Tuesday, November 1, 2011

50/50 Movie Review: Laughing Our Way Through Cancer

50/50 might be one of the smartest films about living with cancer that I’ve seen. That it’s a comedy makes it all the more interesting to me. It’s not a cancer comedy the way The Bucket List is, with two old geezers having adventures that the conditions of their bodies would never permit in real life. 50/50, directed by Jonathan Levine from a script by real-life cancer survivor Will Reiser, is about a man in his late-20s who is diagnosed with a rare form of spinal cancer and how he faces what could be his last days on earth.


When Adam (Joseph Gordon-Levitt) gets the news from his doctor, an impersonal drone who delivers the diagnosis like he’s reading from a scientific journal (this is one of the few crass scenes that doesn’t quite ring true), he walks around in a bit of daze. Cancer isn’t something that strikes an otherwise healthy 27-year old who works for public radio, especially one who goes jogging every morning and always waits for the walk signal at intersections even when there aren’t any cars. Cancer comes to smokers, drinkers, people working in high-risk professions and those with generally unhealthy lifestyles. At the very least it’s for the elderly, right? That’s probably what Adam has always thought, as well his best friend Kyle (Seth Rogen), who doesn’t quite know how best to handle the shock: “If you were a casino game, you’d have the best odds,” he says referring to the film’s title. It’s almost certainly what the majority of the film’s target audience believes and that is 50/50’s greatest strength – making the disease accessible to a younger demographic as something more than a Movie of the Week weepy.

What Reiser’s witty and intelligent script does extraordinarily well is to strike a satisfying balance between the comedy that is borne of Adam’s refusal to become a poster-boy for the kind of“Living With Cancer” that accompanies the yellow bracelet-wearing culture we’ve spawned when it comes to this particular disease and the real emotional upheaval that necessarily results from being on the brink of death at such a young age. Yes, the film has its sentimental moments, but never pushes it to reach-for-the-tissues syrup. Levine’s directing keeps the film squarely perched on that fine line between that and outright cut-ups. The shifts in tone are fantastic, making us feel okay about laughing in spite of Adam’s situation, but then suddenly snapping us back to reality: violent vomiting in the middle of the night; being unable to enjoy sex with an anonymous young woman because of the pain; relief provided by Adam’s comrades in chemo, Mitch (Matt Frewer) and Alan (Philip Baker Hall), who are quick with a quip and like to ease the pain with medicinal marijuana until one of them succumbs.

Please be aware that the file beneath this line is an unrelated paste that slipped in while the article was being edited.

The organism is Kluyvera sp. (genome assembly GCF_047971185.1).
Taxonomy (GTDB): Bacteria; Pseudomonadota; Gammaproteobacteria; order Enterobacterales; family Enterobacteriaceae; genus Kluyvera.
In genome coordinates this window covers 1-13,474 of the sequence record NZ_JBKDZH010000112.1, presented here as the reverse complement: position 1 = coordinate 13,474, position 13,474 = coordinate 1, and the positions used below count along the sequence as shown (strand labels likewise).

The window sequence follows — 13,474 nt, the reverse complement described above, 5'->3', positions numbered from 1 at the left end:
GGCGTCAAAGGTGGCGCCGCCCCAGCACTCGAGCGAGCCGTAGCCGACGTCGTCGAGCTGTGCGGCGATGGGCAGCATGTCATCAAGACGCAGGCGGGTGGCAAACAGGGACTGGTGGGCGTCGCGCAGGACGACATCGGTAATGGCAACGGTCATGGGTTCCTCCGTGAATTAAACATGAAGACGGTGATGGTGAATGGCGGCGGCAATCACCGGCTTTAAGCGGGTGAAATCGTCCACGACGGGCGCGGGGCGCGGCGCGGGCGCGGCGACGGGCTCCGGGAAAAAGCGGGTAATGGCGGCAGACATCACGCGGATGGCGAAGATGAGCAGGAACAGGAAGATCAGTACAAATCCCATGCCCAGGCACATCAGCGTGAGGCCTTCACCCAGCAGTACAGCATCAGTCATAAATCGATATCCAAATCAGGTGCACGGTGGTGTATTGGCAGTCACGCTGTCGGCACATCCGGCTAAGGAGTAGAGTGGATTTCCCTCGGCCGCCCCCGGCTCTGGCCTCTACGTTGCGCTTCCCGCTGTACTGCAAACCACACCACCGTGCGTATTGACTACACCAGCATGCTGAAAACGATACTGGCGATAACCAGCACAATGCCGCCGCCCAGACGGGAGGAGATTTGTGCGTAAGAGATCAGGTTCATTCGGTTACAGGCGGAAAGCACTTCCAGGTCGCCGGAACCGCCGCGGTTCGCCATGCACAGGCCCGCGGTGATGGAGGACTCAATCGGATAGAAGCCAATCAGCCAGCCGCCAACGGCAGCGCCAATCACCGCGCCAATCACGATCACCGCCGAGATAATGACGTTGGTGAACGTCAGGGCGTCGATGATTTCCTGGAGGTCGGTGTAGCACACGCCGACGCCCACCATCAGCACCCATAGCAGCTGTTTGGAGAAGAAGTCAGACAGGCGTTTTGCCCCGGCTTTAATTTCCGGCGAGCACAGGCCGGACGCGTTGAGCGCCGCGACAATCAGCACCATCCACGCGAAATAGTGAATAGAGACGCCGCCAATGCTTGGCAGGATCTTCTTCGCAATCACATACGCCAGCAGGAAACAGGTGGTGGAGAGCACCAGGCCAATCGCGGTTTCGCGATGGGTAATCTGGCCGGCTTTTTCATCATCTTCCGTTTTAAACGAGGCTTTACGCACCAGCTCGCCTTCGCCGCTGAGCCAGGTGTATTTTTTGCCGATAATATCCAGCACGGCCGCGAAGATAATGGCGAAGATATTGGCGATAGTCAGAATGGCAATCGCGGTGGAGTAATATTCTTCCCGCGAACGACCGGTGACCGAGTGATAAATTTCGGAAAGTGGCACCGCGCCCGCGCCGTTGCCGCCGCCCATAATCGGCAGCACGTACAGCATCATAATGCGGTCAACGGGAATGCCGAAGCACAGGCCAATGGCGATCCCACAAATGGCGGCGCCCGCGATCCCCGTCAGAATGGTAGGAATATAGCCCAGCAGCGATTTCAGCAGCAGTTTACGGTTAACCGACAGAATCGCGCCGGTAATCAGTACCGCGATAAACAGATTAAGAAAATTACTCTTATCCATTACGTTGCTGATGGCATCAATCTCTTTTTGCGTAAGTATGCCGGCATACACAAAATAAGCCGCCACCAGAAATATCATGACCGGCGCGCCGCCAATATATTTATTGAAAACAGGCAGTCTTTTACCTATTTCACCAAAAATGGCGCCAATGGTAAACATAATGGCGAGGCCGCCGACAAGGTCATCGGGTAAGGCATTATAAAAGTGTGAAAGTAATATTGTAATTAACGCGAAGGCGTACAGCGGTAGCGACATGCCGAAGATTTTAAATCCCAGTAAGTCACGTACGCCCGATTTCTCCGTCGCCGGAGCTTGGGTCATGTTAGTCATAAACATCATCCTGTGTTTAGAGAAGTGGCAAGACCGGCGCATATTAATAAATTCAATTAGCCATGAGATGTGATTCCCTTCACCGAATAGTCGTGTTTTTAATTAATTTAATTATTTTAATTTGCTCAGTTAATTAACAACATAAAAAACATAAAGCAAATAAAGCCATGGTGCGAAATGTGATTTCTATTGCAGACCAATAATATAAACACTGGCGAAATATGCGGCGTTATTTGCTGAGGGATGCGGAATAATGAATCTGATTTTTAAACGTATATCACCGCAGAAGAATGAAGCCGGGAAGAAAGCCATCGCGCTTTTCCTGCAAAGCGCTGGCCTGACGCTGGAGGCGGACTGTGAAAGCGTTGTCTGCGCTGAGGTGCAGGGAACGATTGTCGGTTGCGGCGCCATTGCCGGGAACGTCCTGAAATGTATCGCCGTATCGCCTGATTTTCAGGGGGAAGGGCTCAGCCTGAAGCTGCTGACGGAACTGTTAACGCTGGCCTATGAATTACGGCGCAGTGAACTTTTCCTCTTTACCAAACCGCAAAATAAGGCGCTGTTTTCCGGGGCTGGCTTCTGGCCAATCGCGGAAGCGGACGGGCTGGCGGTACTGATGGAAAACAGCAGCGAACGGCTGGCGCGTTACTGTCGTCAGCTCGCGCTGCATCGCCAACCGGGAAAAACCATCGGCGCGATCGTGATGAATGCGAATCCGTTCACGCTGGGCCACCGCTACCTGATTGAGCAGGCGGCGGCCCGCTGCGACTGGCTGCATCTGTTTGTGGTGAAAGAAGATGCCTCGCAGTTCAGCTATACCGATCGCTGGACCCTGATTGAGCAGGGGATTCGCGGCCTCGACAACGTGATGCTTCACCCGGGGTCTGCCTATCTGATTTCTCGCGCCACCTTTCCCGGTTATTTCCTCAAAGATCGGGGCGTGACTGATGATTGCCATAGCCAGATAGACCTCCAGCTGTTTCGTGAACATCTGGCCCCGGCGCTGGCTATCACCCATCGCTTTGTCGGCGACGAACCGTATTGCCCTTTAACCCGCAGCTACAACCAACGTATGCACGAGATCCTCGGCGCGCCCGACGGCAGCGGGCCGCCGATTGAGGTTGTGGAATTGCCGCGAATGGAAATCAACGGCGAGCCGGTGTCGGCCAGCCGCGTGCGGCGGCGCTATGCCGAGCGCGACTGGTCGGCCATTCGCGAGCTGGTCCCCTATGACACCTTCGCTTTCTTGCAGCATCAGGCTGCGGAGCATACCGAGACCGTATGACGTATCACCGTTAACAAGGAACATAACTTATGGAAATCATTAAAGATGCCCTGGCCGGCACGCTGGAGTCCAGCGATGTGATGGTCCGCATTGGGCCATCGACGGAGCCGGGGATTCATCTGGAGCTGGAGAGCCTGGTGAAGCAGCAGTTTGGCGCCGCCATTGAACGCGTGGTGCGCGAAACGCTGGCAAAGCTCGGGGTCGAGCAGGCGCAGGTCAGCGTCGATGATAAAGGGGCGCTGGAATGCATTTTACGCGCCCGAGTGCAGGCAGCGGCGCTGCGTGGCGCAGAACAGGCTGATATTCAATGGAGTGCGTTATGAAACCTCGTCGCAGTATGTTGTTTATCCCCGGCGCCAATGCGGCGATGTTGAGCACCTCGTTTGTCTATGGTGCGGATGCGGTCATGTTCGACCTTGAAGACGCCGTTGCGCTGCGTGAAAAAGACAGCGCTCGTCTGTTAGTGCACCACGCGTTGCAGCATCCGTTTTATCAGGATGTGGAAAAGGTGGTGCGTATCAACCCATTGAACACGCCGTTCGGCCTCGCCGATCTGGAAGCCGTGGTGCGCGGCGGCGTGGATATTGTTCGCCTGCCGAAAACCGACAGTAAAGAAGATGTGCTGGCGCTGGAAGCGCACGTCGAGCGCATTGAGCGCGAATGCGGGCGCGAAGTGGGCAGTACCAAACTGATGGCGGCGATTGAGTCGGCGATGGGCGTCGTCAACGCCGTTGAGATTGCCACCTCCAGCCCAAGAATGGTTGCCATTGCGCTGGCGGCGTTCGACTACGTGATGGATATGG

Bryce Dallas Howard has an excellent turn as Adam’s girlfriend, Rachael. He gives her the opportunity to bail on him rather than be ‘stuck’ taking care of a cancer patient, driving him to and from the clinic for his treatments. Admirably she sticks around, but things start to get a little dicey down the road and Kyle’s dislike of her provides for a side-splittingly hilarious scene even as we realize how horrible she has acted and how terrible Adam must feel as a result. Easy as it is to pigeonhole Rachael as a monster, she’s actually quite an interesting, if slightly underdeveloped character. The truth is there’s something rather sad about her inability to cope with Adam’s disease and Howard handles the character beautifully. Unlike the limited material she had to work with in this summer’s The Help, here she has the room to craft a character that is more than cartoonishly evil.

The film’s final major character and the story’s biggest disappointment is Katherine (Anna Kendrick), Adam’s therapist, a doctoral candidate conducting research for her thesis. At only 24 and working with her third patient, there is great potential for exploiting a young and inexperienced therapist to add depth to both Levitt’s character as well as Kendrick’s. Instead the screenplay cheaply makes her the obvious romantic interest for him, creating a predictable transference subplot. I would have preferred that her character remain completely professional, helping Adam through his difficult time and parting ways on a realistic note while he finds romance in someone more suitable, such as a woman he briefly meets while walking his dog one day. Having Katherine develop feelings for Adam undermines everything that’s interesting about writing a young therapist into the story.

But that’s a forgivable and ultimately minor crime considering how naturally 50/50 arrives at its big climax. It refuses to oversell it and never begs for an emotional response as Adam says what could be his final goodbye to his overbearing mother (Anjelica Huston) and his Alzheimer’s-stricken father (Serge Houde). Therefore the film respectfully earns the audience tears. Even the most jaded may have to choke back a lump in the throat. And the best part of it all is that from that point the film can go either way. The narrative development doesn’t necessarily point to either death or survival. This is a great strength of the screenplay that it doesn’t let on too easily and also that either outcome would have been satisfying.

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